Don’t forget a digital legacy plan. Make a list of all your social media logins and passwords, and make sure that your next-of-kin knows where it is. When you die, the list will facilitate their ability to close out your accounts. Without that information, it can be very challenging to get this task completed.
Streamline your stuff. This recommendation is most applicable to older folks, but it really applies to everyone. If something happened to you today, how difficult would it be for your loved ones to “clean up” your belongings? I have, or course, met people whose opinion on this matter is, “Who cares, I’ll be dead and gone!” But there are also many people that do not want to leave a larger burden than necessary for their family. Perhaps you have had experience yourself with cleaning out a home after a loved one dies – then you know the combination of guilt and inconvenience it can entail. So, make a regular practice of paring down your things. This makes your life easier, but also simplifies things for your family after you are gone.
Consider gifting the heirlooms while alive. Relatedly, if you are older and no longer in need of some of your family heirlooms, consider giving them to the next generation before you die. They might enjoy having them, and you can experience the joy of giving. Alternatively, you might also determine that the next generation doesn’t have a desire to own family heirlooms. In this case, you can work together as a family to determine what the best course of action is. Otherwise, this is just another task that your executor must handle at your death, and his/her way of dealing with it might be vastly different from your actual wishes.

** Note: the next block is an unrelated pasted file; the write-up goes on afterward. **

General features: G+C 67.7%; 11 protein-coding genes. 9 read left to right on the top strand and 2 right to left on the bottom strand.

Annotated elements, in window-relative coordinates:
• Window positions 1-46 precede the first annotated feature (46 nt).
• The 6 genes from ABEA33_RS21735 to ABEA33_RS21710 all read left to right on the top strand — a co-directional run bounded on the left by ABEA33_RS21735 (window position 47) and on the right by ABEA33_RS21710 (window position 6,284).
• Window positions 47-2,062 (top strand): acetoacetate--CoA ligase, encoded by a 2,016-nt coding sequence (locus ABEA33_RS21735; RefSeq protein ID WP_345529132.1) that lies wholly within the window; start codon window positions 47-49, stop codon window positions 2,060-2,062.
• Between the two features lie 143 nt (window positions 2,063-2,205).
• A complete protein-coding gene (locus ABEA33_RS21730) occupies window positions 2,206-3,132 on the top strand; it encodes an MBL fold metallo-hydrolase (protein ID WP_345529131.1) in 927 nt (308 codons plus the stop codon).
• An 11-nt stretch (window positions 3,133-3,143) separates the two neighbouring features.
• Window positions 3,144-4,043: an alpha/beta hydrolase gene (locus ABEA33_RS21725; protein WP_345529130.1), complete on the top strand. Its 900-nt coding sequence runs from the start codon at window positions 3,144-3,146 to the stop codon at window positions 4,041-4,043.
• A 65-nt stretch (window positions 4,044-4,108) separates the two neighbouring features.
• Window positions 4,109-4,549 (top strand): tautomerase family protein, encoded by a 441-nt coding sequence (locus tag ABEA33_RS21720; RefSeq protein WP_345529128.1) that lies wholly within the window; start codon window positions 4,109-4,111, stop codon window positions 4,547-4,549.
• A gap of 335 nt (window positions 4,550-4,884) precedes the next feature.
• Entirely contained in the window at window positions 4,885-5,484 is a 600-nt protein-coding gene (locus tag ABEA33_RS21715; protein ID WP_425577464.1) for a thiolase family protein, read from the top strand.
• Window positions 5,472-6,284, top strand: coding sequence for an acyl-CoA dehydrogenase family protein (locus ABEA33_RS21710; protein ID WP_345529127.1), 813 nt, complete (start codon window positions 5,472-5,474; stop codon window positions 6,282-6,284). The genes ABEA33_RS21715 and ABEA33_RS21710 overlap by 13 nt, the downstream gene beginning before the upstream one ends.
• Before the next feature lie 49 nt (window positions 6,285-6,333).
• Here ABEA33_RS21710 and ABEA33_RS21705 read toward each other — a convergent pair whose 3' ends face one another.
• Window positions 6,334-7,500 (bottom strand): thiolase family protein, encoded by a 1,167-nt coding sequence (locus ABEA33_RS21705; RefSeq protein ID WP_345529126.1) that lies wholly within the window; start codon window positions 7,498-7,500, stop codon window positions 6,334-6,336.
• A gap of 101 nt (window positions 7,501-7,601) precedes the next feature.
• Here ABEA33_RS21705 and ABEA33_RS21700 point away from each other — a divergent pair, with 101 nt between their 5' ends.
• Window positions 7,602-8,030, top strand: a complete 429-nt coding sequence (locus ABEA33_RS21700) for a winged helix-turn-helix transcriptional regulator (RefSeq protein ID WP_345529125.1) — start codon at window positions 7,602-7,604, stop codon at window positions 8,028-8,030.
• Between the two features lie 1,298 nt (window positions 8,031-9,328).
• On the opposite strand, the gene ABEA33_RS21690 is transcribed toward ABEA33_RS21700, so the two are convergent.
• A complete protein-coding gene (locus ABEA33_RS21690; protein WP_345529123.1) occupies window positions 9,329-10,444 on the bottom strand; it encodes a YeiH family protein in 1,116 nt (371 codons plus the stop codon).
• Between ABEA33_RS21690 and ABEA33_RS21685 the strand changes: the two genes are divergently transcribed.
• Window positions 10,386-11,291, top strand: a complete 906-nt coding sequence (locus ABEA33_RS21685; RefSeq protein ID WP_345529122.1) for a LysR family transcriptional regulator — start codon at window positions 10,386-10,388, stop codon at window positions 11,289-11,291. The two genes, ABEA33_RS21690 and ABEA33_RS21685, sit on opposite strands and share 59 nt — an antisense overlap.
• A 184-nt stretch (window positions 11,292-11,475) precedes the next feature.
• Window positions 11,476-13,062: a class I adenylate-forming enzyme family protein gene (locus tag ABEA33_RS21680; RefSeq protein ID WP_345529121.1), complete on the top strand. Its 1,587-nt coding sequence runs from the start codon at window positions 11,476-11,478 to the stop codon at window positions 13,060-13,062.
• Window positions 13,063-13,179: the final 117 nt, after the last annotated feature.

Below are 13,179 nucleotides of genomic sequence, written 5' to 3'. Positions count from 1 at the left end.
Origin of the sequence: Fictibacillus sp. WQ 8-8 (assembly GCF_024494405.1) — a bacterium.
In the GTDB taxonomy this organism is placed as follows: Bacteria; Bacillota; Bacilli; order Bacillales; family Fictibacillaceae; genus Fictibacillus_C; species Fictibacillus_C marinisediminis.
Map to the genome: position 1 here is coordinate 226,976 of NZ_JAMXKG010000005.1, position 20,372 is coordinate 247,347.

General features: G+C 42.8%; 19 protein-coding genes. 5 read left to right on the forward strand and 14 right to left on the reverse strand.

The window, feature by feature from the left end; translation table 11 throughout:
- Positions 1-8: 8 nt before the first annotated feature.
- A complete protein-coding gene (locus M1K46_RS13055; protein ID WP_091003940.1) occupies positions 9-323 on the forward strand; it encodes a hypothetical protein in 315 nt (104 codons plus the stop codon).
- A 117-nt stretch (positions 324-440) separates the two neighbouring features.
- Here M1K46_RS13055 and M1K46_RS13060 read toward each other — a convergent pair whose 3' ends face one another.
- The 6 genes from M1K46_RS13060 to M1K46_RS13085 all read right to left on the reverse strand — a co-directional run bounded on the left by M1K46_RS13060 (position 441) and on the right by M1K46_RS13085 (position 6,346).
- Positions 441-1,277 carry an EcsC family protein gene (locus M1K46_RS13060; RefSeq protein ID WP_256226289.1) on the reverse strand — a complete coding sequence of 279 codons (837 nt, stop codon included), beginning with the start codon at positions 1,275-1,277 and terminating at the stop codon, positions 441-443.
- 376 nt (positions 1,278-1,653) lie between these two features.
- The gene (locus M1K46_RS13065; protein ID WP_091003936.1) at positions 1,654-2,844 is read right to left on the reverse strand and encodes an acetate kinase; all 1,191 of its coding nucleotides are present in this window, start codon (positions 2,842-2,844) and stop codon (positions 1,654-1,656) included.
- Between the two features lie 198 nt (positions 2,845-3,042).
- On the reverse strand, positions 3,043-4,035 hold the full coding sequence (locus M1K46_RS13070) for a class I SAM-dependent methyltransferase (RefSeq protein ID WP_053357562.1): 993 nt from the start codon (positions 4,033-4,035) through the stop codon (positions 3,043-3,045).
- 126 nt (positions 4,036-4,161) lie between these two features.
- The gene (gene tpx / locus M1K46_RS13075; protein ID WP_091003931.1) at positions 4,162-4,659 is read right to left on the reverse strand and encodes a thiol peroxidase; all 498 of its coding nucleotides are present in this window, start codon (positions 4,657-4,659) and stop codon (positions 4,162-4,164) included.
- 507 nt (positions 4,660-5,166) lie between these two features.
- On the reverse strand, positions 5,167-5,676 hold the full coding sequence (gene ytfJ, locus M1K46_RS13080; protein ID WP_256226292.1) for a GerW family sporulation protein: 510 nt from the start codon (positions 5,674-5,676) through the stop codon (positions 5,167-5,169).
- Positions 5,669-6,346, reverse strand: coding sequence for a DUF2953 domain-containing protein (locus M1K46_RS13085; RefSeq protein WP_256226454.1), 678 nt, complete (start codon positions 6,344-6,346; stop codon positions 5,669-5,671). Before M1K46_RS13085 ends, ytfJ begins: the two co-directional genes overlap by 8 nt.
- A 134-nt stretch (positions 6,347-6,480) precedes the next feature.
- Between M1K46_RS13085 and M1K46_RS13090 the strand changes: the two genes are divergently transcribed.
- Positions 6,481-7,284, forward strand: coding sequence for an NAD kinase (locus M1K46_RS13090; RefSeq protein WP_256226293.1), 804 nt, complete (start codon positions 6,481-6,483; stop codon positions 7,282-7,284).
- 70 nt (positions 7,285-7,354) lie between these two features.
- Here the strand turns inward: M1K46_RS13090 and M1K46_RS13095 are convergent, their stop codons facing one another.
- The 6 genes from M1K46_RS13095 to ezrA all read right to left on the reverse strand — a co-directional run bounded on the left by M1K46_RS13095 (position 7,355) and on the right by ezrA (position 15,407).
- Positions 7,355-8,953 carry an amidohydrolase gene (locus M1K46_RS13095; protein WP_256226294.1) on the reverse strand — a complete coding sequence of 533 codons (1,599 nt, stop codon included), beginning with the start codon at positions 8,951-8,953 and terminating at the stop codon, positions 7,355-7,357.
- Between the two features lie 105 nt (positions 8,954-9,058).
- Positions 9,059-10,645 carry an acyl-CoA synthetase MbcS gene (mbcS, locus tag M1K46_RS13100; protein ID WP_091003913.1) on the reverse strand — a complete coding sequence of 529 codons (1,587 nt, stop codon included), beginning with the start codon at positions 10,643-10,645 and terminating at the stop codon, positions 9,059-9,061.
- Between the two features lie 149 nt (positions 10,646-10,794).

Plan your funeral. Probably the least favorite end-of-life planning is planning the memorial service. However, having witnessed several situations where clients have detailed their desires for their services, or even gone to the lengths of pre-paying for the services, I can say with authority that this is the way to go. Don’t leave your loved ones in a bind, not knowing what Mom would have wanted with regard to a service. My cynical side would also say that in a time of grief, people are more susceptible to being taken advantage of when it comes time to purchase things like caskets and other parts of the memorial service. You probably have some sense of what you would want done for yourself if/when you die, so put it down on paper. Write out the plan of how the service should be conducted, and consider going further and making the arrangements with a funeral home. Your loved ones will thank you for this thoughtfulness!
These are a few things you can do now that will vastly simplify things for your family or friends at your death. Since death is a certainty, these things will need to be done. However, since we typically do not know the timing of our death, a bit of pre-planning will take an enormous burden off our family. Grieving the loss of you will be difficult enough without additional complications, so your family will greatly appreciate the steps you take to prepare now.
Dawn Starks is a CERTIFIED FINANCIAL PLANNER™ practitioner and financial advisor at Starks Financial Group. Starks Financial Group is not a registered broker/dealer, nor is it affiliated with Raymond James Financial Services. Securities offered through Raymond James Financial Services, Inc. Member FINRA/SIPC. Investment Advisory services offered through Raymond James Financial Services Advisors, Inc. This article expresses the opinions of Dawn Starks and not necessarily those of Raymond James. Certified Financial Planner Board of Standards Inc. owns the certification marks CFP®, CERTIFIED FINANCIAL PLANNER ™, and CFP® in the U.S. Raymond James is not affiliated with and does not endorse Francine Jay or Marie Kondo.
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Asheville, NC 28801